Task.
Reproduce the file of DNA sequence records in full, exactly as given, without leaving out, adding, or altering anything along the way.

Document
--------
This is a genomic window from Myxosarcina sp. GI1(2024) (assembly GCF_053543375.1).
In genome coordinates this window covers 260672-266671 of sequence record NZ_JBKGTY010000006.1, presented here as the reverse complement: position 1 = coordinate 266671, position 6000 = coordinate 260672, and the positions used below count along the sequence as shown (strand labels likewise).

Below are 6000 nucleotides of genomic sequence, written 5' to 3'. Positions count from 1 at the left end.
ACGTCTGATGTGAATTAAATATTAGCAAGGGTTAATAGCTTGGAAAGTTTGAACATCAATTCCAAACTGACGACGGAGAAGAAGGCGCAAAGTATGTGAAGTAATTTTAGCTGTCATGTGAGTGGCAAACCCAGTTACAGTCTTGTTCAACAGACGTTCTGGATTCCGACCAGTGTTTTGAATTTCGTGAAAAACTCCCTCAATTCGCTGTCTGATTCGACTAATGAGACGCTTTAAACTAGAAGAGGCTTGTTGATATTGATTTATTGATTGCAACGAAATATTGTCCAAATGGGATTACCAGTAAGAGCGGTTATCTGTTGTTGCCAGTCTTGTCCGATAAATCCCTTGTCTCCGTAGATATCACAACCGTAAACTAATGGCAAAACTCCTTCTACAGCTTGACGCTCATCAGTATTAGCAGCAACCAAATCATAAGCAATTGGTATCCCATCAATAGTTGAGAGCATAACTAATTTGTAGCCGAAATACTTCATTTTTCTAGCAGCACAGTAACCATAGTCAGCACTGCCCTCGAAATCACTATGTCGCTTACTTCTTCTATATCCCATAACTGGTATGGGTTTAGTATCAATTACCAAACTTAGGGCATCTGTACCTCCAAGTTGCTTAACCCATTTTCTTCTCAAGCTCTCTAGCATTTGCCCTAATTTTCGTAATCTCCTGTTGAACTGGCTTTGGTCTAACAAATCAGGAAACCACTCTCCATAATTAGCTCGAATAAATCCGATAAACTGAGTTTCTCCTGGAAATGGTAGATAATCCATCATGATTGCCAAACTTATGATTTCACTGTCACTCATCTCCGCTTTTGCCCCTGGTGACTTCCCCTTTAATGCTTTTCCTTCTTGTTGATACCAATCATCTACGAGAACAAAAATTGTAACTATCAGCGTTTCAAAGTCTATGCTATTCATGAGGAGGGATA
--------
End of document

This is a genomic window from Myxosarcina sp. GI1(2024) (assembly GCF_053543375.1).
In genome coordinates this window covers 260672-266671 of sequence record NZ_JBKGTY010000006.1, presented here as the reverse complement: position 1 = coordinate 266671, position 6000 = coordinate 260672, and the positions used below count along the sequence as shown (strand labels likewise).

Below are 6000 nucleotides of genomic sequence, written 5' to 3'. Positions count from 1 at the left end.
ACGTCTGATGTGAATTAAATATTAGCAAGGGTTAATAGCTTGGAAAGTTTGAACATCAATTCCAAACTGACGACGGAGAAGAAGGCGCAAAGTATGTGAAGTAATTTTAGCTGTCATGTGAGTGGCAAACCCAGTTACAGTCTTGTTCAACAGACGTTCTGGATTCCGACCAGTGTTTTGAATTTCGTGAAAAACTCCCTCAATTCGCTGTCTGATTCGACTAATGAGACGCTTTAAACTAGAAGAGGCTTGTTGATATTGATTTATTGATTGCAACGAAATATTGTCCAAATGGGATTACCAGTAAGAGCGGTTATCTGTTGTTGCCAGTCTTGTCCGATAAATCCCTTGTCTCCGTAGATATCACAACCGTAAACTAATGGCAAAACTCCTTCTACAGCTTGACGCTCATCAGTATTAGCAGCAACCAAATCATAAGCAATTGGTATCCCATCAATAGTTGAGAGCATAACTAATTTGTAGCCGAAATACTTCATTTTTCTAGCAGCACAGTAACCATAGTCAGCACTGCCCTCGAAATCACTATGTCGCTTACTTCTTCTATATCCCATAACTGGTATGGGTTTAGTATCAATTACCAAACTTAGGGCATCTGTACCTCCAAGTTGCTTAACCCATTTTCTTCTCAAGCTCTCTAGCATTTGCCCTAATTTTCGTAATCTCCTGTTGAACTGGCTTTGGTCTAACAAATCAGGAAACCACTCTCCATAATTAGCTCGAATAAATCCGATAAACTGAGTTTCTCCTGGAAATGGTAGATAATCCATCATGATTGCCAAACTTATGATTTCACTGTCACTCATCTCCGCTTTTGCCCCTGGTGACTTCCCCTTTAATGCTTTTCCTTCTTGTTGATACCAATCATCTACGAGAACAAAAATTGTAACTATCAGCGTTTCAAAGTCTATGCTATTCATGAGGAGGGATA